Thursday, October 16, 2014

My Musical History, Episode 16: The Harmonies Change Everything

All right, so as you know from the last episode, I had reunited with the drummer from Upper80, and we had been knocking about sort of informally, just having fun and playing some tunes from the old days. It was a welcome distraction from whatever else was going on at the time, and after a while, we decided to get a bass player and give it a go - but, of course, only as a hobby, definitely not meant to be anything serious.
As is always the case (because - say it with me - no one actually wants to be a bass player), we cycled through a bunch of bassist candidates, even finding one that I thought would last for while, before finally, one day, we crossed paths with a dude who - despite the fact that he originally played guitar - actually did want to play the bass, was a good fit, and was even from Hawaii, to boot. We settled on a name that I had been wanting to use for some time (this is where it came from), and off we went.

At first, we played a mix of originals and covers, including everything from Gotye's "Somebody That I Used To Know" to "Seek And Destroy" by Metallica to "Synchronicity II" by The Police. We did a bunch of shows around town, including the launch party for Book One and the Rock For Autism fundraiser for The Children's Occupational Therapy Charitable Trust. It was a rockin' good time, but, again, that's all it was really meant to be.

Then, one day - I don't remember exactly when - we decided to try and add some vocal harmonies to one of our songs, specifically, "Gloria." I don't really know why we did it; I suppose it was just something fun to experiment with. After a lengthy trial and error process, we finally got it, and the results were...pretty dang amazing, actually. Seriously, it was like we were playing an entirely different song.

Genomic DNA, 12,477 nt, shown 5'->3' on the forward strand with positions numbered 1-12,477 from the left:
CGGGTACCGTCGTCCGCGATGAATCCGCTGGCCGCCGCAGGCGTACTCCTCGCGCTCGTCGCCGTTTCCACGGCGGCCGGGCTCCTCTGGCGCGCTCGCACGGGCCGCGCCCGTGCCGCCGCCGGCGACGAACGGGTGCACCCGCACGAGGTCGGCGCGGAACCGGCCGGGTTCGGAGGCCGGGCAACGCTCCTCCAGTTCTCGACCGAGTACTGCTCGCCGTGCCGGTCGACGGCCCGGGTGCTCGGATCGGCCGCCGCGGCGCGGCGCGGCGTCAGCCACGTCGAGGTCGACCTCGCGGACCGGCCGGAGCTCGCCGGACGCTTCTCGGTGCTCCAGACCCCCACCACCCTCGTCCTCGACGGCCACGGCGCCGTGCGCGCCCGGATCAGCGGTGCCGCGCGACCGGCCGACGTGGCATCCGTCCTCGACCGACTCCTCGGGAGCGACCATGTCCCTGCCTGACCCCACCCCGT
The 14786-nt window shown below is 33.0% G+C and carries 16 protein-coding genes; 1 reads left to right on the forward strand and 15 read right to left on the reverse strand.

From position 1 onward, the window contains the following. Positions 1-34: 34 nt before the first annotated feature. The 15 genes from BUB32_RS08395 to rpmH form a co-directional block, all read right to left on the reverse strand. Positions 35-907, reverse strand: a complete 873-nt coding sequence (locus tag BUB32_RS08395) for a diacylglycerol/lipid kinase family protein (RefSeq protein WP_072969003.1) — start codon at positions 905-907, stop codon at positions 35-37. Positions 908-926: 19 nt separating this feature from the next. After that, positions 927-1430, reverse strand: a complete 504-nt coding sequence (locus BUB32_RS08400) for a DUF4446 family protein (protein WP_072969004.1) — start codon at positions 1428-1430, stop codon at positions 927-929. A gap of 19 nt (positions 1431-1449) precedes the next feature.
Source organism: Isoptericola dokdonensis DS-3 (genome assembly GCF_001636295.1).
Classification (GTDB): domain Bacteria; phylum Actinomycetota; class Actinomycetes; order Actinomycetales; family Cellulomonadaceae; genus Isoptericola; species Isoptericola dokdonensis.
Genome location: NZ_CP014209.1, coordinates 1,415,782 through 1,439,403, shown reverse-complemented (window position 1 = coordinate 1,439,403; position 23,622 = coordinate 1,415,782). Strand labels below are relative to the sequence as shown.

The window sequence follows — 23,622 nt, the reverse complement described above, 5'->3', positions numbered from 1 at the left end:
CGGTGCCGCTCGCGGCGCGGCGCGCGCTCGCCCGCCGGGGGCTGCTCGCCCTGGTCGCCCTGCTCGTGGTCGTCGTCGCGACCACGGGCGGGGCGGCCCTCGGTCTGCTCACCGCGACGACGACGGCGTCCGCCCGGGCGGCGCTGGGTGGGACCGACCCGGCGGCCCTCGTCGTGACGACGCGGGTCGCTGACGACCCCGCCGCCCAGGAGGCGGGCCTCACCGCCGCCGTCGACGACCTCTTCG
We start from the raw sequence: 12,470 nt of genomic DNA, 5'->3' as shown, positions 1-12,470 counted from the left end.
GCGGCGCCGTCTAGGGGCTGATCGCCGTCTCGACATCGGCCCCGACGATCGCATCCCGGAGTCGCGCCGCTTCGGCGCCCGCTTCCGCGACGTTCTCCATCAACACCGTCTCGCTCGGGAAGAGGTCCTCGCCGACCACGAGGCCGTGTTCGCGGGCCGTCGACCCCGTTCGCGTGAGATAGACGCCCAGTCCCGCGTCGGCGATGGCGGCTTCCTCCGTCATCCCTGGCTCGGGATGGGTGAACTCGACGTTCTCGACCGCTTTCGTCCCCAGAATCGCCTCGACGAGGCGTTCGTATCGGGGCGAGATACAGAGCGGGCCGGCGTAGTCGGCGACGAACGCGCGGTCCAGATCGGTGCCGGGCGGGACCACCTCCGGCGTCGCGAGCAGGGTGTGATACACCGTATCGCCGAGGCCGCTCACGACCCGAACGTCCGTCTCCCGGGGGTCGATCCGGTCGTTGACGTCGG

So, encouraged by that success, we figured - in true mad scientist fashion - "why not add harmonies to all of our originals?" We started that process while we played a bunch of shows that featured punk rock versions of '80s classics (including an "'80s Night" at Mickey Finn's - Devo hat FTW), until eventually, the newly-harmonized originals just sort of took over and we decided to focus completely on doing our own stuff. In fact, it was so much fun, we found ourselves booking time with a recording engineer that I had worked with before to make some sweet-sounding tracks.

And what do you know - just like that, without even really realizing it, I was back in the band business. And, this time, it was fun. It just felt right. We finished recording ten songs with the aforementioned engineer and decided to release them as a proper album, which we chose to call - nerd alert - Fortress Storm Attack.

And that pretty much catches us up to today. Thanks for coming along on this ride through history with me. Honestly, it really feels like it's all gone by in a flash. But that's how it is when you're having a good time - most of the time, anyway.

Hey, so tonight, tune in here as we do a live interview on Anarchy Radio starting from 8pm Pacific Time!

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